Abstract: Under what conditions is the American public supportive of U.S. use of force in foreign crises? Public opinion polls suggest existing tension between the perception of an anti-war public and a lack of backlash to ongoing U.S. military activity in different parts of the world. To address the underlying puzzle, we argue that the public assesses three key dimensions of an intervention: the motivation for an intervention, the form an intervention can take, and the tasks an intervention may be mandated to fulfill. Through a survey experiment, we evaluate several hypotheses in the context of a potential U.S. military intervention in a civil war. Comparing different motivations, we find that the strategies (forms and mandates) matter much more for public support. Regardless of motivation, the American public is generally more supportive of multilateral forms of intervention and prefers mandates that focus on the protection of civilians and peaceful conflict resolution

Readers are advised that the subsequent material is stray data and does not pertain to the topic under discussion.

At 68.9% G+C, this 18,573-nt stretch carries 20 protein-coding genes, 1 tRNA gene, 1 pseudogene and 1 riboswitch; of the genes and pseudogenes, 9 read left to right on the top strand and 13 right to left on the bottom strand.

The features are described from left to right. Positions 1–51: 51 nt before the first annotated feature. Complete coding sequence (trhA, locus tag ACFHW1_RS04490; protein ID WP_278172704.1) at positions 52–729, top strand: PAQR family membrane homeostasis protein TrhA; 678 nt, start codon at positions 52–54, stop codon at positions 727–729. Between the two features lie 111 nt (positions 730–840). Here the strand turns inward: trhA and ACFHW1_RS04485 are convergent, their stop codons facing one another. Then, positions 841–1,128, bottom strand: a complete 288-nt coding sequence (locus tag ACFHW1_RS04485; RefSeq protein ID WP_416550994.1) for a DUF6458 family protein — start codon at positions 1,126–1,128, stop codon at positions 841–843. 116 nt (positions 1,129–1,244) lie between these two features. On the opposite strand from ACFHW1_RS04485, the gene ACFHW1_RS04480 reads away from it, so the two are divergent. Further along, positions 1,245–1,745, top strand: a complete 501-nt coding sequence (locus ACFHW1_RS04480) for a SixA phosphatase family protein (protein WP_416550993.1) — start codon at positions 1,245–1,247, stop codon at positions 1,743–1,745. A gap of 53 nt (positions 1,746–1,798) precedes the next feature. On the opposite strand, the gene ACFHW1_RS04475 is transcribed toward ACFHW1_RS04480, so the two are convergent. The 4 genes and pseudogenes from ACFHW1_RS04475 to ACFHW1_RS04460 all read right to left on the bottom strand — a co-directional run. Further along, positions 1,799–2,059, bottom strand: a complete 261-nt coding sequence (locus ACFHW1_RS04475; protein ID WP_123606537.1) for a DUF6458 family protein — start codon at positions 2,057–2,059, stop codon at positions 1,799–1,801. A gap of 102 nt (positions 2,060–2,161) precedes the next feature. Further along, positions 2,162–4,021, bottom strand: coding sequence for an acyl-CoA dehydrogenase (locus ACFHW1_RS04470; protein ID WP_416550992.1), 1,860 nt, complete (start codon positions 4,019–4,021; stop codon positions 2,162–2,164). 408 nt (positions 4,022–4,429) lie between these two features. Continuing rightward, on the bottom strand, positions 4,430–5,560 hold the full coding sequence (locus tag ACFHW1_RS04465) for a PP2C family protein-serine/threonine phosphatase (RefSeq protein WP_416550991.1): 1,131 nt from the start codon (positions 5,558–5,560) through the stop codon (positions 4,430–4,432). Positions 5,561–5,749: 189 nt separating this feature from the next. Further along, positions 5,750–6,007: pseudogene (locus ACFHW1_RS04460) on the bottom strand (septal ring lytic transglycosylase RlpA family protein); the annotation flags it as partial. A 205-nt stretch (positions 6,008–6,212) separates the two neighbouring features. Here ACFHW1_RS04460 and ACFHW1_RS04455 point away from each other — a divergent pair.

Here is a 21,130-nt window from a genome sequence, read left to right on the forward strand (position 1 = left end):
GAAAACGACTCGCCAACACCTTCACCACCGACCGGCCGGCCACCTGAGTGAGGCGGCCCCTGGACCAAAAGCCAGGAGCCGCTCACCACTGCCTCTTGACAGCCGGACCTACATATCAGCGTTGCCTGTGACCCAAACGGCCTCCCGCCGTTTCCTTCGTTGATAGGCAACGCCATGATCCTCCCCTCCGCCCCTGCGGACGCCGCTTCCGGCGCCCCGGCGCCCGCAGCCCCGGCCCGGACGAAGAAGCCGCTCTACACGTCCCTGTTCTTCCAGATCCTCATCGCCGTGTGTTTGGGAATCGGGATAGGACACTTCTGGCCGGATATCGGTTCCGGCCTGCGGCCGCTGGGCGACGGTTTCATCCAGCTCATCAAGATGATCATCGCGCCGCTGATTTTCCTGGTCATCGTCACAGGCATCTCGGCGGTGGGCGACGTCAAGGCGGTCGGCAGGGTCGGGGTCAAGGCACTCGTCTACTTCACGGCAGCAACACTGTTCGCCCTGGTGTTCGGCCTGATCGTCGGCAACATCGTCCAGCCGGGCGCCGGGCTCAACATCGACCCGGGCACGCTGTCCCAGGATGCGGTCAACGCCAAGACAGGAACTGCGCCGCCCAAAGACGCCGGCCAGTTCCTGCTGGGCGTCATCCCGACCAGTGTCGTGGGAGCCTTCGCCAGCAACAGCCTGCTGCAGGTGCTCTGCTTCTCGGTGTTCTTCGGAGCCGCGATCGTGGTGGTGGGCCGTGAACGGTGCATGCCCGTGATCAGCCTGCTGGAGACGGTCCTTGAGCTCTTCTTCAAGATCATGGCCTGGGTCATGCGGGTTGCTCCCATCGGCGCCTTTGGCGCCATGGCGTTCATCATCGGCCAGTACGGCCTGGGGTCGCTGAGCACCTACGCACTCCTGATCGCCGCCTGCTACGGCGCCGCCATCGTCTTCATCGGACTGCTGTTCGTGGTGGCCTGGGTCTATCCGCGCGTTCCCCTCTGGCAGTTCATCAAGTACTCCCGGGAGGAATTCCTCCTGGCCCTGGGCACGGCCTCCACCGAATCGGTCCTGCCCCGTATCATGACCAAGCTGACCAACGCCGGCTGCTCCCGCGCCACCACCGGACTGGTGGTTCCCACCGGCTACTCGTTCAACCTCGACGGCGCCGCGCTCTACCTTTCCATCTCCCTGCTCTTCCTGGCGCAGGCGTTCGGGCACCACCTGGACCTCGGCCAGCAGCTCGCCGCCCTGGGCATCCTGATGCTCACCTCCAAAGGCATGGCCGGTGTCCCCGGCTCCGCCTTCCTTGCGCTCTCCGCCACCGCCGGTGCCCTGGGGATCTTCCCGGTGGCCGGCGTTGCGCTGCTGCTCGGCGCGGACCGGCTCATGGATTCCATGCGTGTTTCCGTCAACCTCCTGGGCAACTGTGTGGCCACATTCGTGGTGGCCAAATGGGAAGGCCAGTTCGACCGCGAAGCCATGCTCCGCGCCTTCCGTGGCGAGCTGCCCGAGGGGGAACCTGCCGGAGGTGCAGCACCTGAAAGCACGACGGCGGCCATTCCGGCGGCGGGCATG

"Trust building while peacekeeping: The role of peacekeepers as unbiased monitors," (co-authored with Sam Whitt and Rick K. Wilson), in progress
Abstract: Do perceptions of bias among third-party peacekeepers affect levels of trust between groups in conflict? We argue that unbiased peacekeepers are most effective at promoting trust. We first demonstrate this through survey data on ethnocentric attitudes across Bosnian Serbs and Muslims in the presence of Russian versus NATO peacekeepers in Bosnia-Herzegovina. We find strong correlations between the types of peacekeepers and responses by belligerents. To further isolate the effect of bias on trust, we use an iterated trust game in a laboratory setting. Taken together, the findings suggest that biased peacekeepers impede trust while unbiased peacekeepers promote greater cooperation post-conflict.